Masks, Foggers, On-Site Vaxxing: This Won’t Be Your Usual Big Fresno Fair
Masks will be required for visitors and staff in indoor spaces at the Big Fresno Fair and recommended for visitors in outdoor spaces such as the Paul Paul Theater and Save Mart Beer & Wine Garden, fair officials announced Wednesday.
But visitors who refuse to wear a mask, a flashpoint of controversy for many, won’t be ejected by police, deputy fair manager Lauri King told reporters during a news conference at the fairgrounds in southeast Fresno. Instead, visitors will be encouraged to abide by mask rules, she said.
The fair will be implementing a number of health and safety precautions to make the 2021 Big Fresno Fair as safe as possible. King said the fair has developed a “robust plan that not only meets but exceeds COVID-19 guidelines from the state. Here at the Big Fresno Fair we always like to do things a little bit bigger and a little bit better.”
The Big Fresno Fair, the state’s fifth-largest and one of its longest-running, will begin Wednesday, Oct. 6 and end Sunday, Oct. 17.
Fair staff are excited at the prospect of being able to open the fairgrounds gates again and see fairgoers face to face, King said. Because of the coronavirus, last year’s fair was downsized to a drive-through event.
Safety Plan Includes Fogger
To safely reopen the Big Fresno Fair, officials worked with county public health and other officials on the detailed plan, she said.
The safety precautions including the use of a fogger disinfectant on frequently used surfaces such as eating and seating areas, the racetrack grandstand, and Paul Paul Theatre, more hand washing and hand sanitizing stations throughout the grounds, and signage and placards to advise visitors where masks are required instead of just recommended.
Fair staff and vendors will be required to be tested for the coronavirus prior to the start of the fair and again in the second week, will need to complete daily health screenings, and will be required to wear masks both indoors and outdoors regardless of vaccination status.
Butler Amusements will clean and disinfect their rides daily, King said.
Latest COVID Surge Appears to be Ending
County public health officials aren’t expecting the fair to turn into a super-spreader event, said Dr. Rais Vohra, the county’s interim health officer. Coronavirus cases in the county appear to have have peaked, and that’s good news for the timing of the fair, he told GV Wire.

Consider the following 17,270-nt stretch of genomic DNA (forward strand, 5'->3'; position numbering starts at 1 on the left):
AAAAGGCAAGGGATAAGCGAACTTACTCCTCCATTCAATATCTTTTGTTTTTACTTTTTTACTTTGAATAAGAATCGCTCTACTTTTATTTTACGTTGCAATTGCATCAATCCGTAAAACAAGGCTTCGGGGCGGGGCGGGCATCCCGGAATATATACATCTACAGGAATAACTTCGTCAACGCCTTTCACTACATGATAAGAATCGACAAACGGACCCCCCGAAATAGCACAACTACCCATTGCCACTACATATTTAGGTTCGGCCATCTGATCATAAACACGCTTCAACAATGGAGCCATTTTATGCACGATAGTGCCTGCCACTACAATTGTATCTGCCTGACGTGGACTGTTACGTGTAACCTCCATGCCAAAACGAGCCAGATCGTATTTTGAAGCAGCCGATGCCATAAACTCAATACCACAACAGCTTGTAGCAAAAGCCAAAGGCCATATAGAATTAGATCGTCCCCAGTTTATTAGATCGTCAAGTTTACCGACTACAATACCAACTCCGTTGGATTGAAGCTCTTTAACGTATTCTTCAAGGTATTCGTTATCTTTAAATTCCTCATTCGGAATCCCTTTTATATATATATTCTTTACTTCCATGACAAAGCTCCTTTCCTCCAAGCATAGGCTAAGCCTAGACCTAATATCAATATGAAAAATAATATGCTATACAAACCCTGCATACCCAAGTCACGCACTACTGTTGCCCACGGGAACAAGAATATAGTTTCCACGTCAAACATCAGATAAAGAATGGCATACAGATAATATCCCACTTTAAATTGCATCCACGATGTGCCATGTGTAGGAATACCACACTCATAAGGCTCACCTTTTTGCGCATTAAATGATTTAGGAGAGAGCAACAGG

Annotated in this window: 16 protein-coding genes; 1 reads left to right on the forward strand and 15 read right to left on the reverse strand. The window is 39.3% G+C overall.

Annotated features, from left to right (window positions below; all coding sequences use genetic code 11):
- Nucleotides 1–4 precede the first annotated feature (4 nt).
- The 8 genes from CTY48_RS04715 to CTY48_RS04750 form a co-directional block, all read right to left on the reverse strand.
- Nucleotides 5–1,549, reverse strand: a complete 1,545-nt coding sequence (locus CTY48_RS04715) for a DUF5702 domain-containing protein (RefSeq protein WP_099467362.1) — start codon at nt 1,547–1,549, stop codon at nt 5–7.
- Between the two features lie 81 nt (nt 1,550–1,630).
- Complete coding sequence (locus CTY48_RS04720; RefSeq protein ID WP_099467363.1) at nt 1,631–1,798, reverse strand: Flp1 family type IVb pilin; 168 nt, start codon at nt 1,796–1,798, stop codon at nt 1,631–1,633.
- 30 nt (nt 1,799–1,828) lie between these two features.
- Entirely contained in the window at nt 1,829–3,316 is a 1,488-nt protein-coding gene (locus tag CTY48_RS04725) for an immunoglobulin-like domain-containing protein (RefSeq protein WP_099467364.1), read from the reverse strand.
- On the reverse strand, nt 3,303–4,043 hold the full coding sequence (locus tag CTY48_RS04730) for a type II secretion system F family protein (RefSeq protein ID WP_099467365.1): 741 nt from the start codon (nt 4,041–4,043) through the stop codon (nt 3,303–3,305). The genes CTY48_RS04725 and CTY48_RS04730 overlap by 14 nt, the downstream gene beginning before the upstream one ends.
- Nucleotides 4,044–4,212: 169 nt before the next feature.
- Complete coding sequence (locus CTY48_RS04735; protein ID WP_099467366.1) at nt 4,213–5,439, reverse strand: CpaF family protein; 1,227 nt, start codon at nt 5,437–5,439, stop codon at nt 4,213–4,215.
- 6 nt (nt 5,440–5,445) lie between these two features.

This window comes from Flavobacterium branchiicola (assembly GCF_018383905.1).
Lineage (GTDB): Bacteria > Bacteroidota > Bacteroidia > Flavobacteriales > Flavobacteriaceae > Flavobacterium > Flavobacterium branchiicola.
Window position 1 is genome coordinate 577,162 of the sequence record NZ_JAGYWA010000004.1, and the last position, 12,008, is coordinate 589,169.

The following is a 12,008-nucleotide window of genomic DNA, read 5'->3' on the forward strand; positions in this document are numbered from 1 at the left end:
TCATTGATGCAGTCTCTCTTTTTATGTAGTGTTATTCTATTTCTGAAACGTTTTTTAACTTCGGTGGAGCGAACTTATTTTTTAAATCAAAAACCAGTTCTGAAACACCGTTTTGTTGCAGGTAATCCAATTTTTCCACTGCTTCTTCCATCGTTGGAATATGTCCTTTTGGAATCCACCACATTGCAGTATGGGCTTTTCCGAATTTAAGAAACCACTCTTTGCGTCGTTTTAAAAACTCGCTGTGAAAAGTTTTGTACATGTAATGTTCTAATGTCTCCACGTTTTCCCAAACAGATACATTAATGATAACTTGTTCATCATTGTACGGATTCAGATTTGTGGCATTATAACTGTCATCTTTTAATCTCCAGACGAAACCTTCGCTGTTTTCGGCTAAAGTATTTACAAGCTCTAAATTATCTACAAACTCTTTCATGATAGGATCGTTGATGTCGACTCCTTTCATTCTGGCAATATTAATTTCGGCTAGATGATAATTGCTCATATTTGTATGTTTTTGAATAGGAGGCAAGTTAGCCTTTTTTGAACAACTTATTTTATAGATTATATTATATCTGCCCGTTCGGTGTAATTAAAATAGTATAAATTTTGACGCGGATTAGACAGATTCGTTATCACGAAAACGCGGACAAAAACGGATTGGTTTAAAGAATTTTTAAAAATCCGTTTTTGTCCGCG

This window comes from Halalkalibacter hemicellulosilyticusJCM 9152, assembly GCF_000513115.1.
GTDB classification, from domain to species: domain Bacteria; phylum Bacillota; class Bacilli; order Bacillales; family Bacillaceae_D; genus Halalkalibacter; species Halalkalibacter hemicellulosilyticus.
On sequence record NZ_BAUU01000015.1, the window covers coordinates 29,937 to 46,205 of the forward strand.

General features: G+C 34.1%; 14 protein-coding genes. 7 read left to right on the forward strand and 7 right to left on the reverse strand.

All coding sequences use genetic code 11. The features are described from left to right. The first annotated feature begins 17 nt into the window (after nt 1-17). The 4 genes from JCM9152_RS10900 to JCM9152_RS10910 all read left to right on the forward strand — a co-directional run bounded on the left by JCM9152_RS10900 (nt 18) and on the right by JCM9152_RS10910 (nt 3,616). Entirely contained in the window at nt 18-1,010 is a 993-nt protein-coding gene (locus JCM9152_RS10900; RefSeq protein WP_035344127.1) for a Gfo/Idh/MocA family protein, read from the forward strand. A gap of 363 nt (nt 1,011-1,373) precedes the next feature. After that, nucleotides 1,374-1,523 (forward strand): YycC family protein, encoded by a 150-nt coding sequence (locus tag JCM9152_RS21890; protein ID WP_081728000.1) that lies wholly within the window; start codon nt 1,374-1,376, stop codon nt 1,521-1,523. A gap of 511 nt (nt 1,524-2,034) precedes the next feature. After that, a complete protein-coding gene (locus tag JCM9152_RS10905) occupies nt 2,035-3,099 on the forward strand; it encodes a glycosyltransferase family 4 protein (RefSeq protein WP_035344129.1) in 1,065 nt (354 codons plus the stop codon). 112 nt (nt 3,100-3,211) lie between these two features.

“This last surge appears to be leveling off. When the fair is scheduled — not that anyone could have planned this — it will happen during a plateau or even decline in the number of cases we’re seeing in the county,” he said.
“Obviously, nobody has a crystal ball, these are just projections. But what we’re hoping is that as the numbers come down, it will be even safer than it would have been otherwise. That gives us a little bit more confidence about going forward with this event with the plans that are in place.”
Fair visitors can remain safe by remembering just three things, Vohra said: Stay away from the fair if you feel unwell, wear a mask if you are older than age 2, and if you aren’t already vaccinated, take advantage of the vaccination clinics that will be held on-site during the fair.
No Drop in Attendance Expected
King said that based on the popularity of the recent Madera County Fair, Fresno fair officials don’t expect a big drop in the typical annual attendance of 600,000 people.
But King, who has three children, said she could understand why some parents might be hesitant to bring their kids to the fair if they are too young to be vaccinated.
“I would encourage parents that whatever decision you make is the right decision for your family, whether you want to come out to the fair or not,” she said. For those parents who decide to skip the fair this year, Big Fresno Fair will have online activities so kids can still participate in the fun, King said.
Vohra said he would feel safe bringing his own kids to the fair, even though they are too young to be vaccinated, since they don’t mind wearing masks and many of the events are open air.
“As long as it’s outdoors and there’s plenty of social distancing, where they can space out and run around, I think those are generally very safe activities and very good for kids to be participating in,” he said.
He said he’s never been able to bring his family to to the fair before, but “this could be the year.”